Disciplinary Counsel v. Jones

No. 2004-1013 | Ohio | Nov 17, 2004

Per Curiam.

{¶ 1} Respondent, Shirley May Jones of Cuyahoga Falls, Ohio, Attorney Registration No. 0030085, was admitted to the practice of law in Ohio in 1985. On April 9, 2003, we indefinitely suspended respondent from practice for her repeated failure to properly administer estates and her failure to cooperate in the investigation of that misconduct. Akron Bar Assn. v. Jones, 98 Ohio St. 3d 422" court="Ohio" date_filed="2003-04-09" href="https://app.midpage.ai/document/akron-bar-assn-v-jones-6785452?utm_source=webapp" opinion_id="6785452">98 Ohio St.3d 422, 2003-Ohio-1497, 786 N.E.2d 456.

{¶ 2} On June 9, 2003, relator, Disciplinary Counsel, charged in a two-count complaint that respondent had again violated the Code of Professional Responsibility in administering two other estates and failing to cooperate in the ensuing disciplinary investigation. Respondent was served the complaint but did not answer, and relator moved for default pursuant to Gov.Bar R. V(6)(F). The Board of Commissioners on Grievances and Discipline appointed a master commissioner to consider the cause. The master commissioner granted the motion for default, making findings of fact, conclusions of law, and a recommendation, all of which the board adopted.

Count I

The Feldman Grievance

{¶ 3} Suzanne Feldman’s mother died on January 31, 2001, leaving her as co-successor trustee of the Eliot and Sylvia Grant Trust. In February 2001, Feldman retained respondent to close the trust, distribute the assets to the *591beneficiaries, and prepare an Ohio estate tax return. Respondent asked Feldman to handle the transfer of assets herself and to contact respondent when the transfers were completed. Feldman managed to have title to the assets transferred.

{¶ 4} Respondent promised to record a deed that the transfer of assets apparently necessitated, and in February 2001, Feldman gave respondent a $105 check for filing fees that respondent later cashed. By June 27, 2001, respondent had prepared the deed and given Feldman what appeared to be a completed Ohio estate tax return. Feldman gave respondent a $20,145.35 check to pay the estate taxes and a $450 check for attorney fees.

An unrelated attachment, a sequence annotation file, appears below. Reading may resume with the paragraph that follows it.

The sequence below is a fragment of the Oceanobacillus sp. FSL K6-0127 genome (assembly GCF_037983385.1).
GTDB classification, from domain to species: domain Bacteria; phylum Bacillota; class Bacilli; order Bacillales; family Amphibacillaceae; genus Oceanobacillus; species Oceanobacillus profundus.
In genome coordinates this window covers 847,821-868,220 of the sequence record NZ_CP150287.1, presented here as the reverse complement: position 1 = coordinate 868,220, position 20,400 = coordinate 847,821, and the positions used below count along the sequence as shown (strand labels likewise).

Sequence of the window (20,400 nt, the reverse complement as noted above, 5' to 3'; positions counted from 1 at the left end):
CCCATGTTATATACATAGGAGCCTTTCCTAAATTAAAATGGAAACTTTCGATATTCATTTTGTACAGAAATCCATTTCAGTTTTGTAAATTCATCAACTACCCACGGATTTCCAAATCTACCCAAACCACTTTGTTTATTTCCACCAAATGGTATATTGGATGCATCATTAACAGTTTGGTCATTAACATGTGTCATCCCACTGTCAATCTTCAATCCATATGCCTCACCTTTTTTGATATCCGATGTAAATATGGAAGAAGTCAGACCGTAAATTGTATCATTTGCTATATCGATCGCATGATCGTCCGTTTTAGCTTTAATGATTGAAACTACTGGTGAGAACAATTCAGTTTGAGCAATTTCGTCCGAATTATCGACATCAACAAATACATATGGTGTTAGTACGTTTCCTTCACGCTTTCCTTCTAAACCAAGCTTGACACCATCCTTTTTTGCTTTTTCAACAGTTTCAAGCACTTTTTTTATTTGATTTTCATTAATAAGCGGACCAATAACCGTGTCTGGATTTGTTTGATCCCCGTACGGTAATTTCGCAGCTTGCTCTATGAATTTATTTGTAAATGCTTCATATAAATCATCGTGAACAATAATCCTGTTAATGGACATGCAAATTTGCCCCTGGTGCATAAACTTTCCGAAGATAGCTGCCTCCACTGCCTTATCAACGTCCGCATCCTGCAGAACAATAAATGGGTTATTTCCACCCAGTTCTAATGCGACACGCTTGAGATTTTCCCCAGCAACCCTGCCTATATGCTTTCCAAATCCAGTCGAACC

{¶ 5} Although respondent had assured Feldman that she would record the deed and also file the estate tax return, Feldman noticed after some time that the check for estate taxes had not been negotiated. Feldman attempted to contact respondent on numerous occasions, but respondent did not reply. Feldman also learned from the Summit County Recorder’s Office that the deed had not been filed. Feldman then left a note at respondent’s residence asking respondent to contact her, but Feldman never heard from respondent again. In the meantime, respondent cashed the $450 check for fees.

{¶ 6} By August 24, 2001, Feldman had hired another attorney, and her new attorney asked respondent in writing to return respondent’s file, the estate tax return, the check for the estate taxes, and any other documents prepared for Feldman’s mother’s estate. On October 15, 2001, Feldman’s new attorney requested that the Summit County Probate Court issue an order for respondent to show cause why she had not filed the estate tax return. Also in October, Feldman stopped payment on the $20,145.35 check that she had given to respondent.

The Miller Grievance

{¶ 7} On January 20, 1997, Darrell K. Miller died intestate, leaving his spouse and their nine children as heirs. Shortly thereafter, Miller’s widow retained respondent to represent her as the fiduciary in the administration of the Miller estate.

{¶ 8} Respondent advised her client that although she would normally have charged $20,000 for administering the estate, she would give the client “a deal” in this case and charge only $12,000 for her services. In September 1997, the client paid respondent $450 in filing and attorney fees.

{¶ 9} In July 1998, respondent filed an application to administer the Miller estate in the Tuscarawas County Probate Court, and the client paid her $6,000 in attorney fees. During July and August 1998, respondent filed with the court an *592application for family allowance and an inventory and appraisal, and in February 1999, she filed a Notice to Distributee for all the heirs.